• Don’t feel obligated to peek again. But I think I like the revised ending. I incorporated your suggestion. The line doesn’t sound abrupt to me anymore and I was able to move the “he” way back to the end where I was hearing it all along so that the last clause sounds complete. Thx again!! =)

  10. A bit depressing ~ but also an alarm that sounds that we need to reveal our dreams to ourselves before it is too late… Love the writing, and it ended quite well with the thought of “They will just believe his depthless smile” ~ often, sadly, that is the goal.

    • I think this is the first real depressing post here. =) “we need to reveal our dreams to ourselves before it is too late” Right on, R. So many of us don’t even realize our stillborn dreams. At least this man had a defining moment. I hope your choice and ability to travel have helped see your dreams through. =) I appreciate your keeping up, R. I’ve been under the weather – look fwd to your latest offering.

      • I’ve seen my dream and it keeps evolving 🙂 don’t know if I will ever catch up to it, but the journey is a good one. Wishing you health ~ nothing worse then getting caught up in one of those small downward spirals…my remedy: water & exercise. Take care D., hope you get some sleep so you can dream ~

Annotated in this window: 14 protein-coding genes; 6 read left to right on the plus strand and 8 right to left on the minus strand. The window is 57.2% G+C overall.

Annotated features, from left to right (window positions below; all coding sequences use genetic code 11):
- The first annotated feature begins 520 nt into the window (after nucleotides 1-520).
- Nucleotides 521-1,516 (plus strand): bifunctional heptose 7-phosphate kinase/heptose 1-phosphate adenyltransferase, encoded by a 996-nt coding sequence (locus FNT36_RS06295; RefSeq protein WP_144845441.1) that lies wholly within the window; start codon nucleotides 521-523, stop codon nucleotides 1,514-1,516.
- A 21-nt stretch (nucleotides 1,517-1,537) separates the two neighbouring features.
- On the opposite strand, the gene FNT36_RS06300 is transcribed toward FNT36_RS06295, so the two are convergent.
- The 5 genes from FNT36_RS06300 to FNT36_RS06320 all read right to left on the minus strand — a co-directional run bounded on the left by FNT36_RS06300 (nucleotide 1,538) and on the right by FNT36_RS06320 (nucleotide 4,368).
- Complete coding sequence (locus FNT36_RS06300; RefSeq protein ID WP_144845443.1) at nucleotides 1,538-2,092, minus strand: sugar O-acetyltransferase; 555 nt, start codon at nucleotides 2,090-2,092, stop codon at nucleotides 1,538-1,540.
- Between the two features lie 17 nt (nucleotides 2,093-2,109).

11. Ouch! Well done! Didn’t see it coming. I like the idea of doing a symbolic funeral for unrealistic dreams. I may have to find a very soft piece of ground and try it. I’ve never stopped dreaming; they just got downsized by reality.

  12. Reblogged this on HarsH ReaLiTy and commented:
    I like the imagery in this one. Maybe he just doesn’t like sweaters… I don’t like sweaters. That nice line was very well done. (that is to prove I read the whole think HW 😉 ) Give her site a visit. She has a great blog and writes from the heart. -OM
    Note: Comments disabled here, please visit their blog.

    • *chuckle* This is HOW short and you’re patting yourself on the back for having read it through? Thx for the PR. I haven’t had a chance to comment under your post from ystrdy – the LONG one (and I read through the whole crazy list. Now THAT deserves something. OK, I accept payment in reblog.)

    • So very sweet of you, Anna. You bring me good cheer in time of need. Am battling (and that is the word) a very bad cough and have been unable to visit as I’ve wanted. Thank you so much for the kind word and wishes. I hope you have a wonderful holiday.

      Love,
      Diana

  13. Some writing calls into focus the details – the types of trees or shapes of clouds. Some writing calls into focus the mood – hope, or hopelessness. Still more rare writing can do all of it, seamlessly, to create such a profound picture that you read over the words too fast and have to slow down.

    This is that rare writing.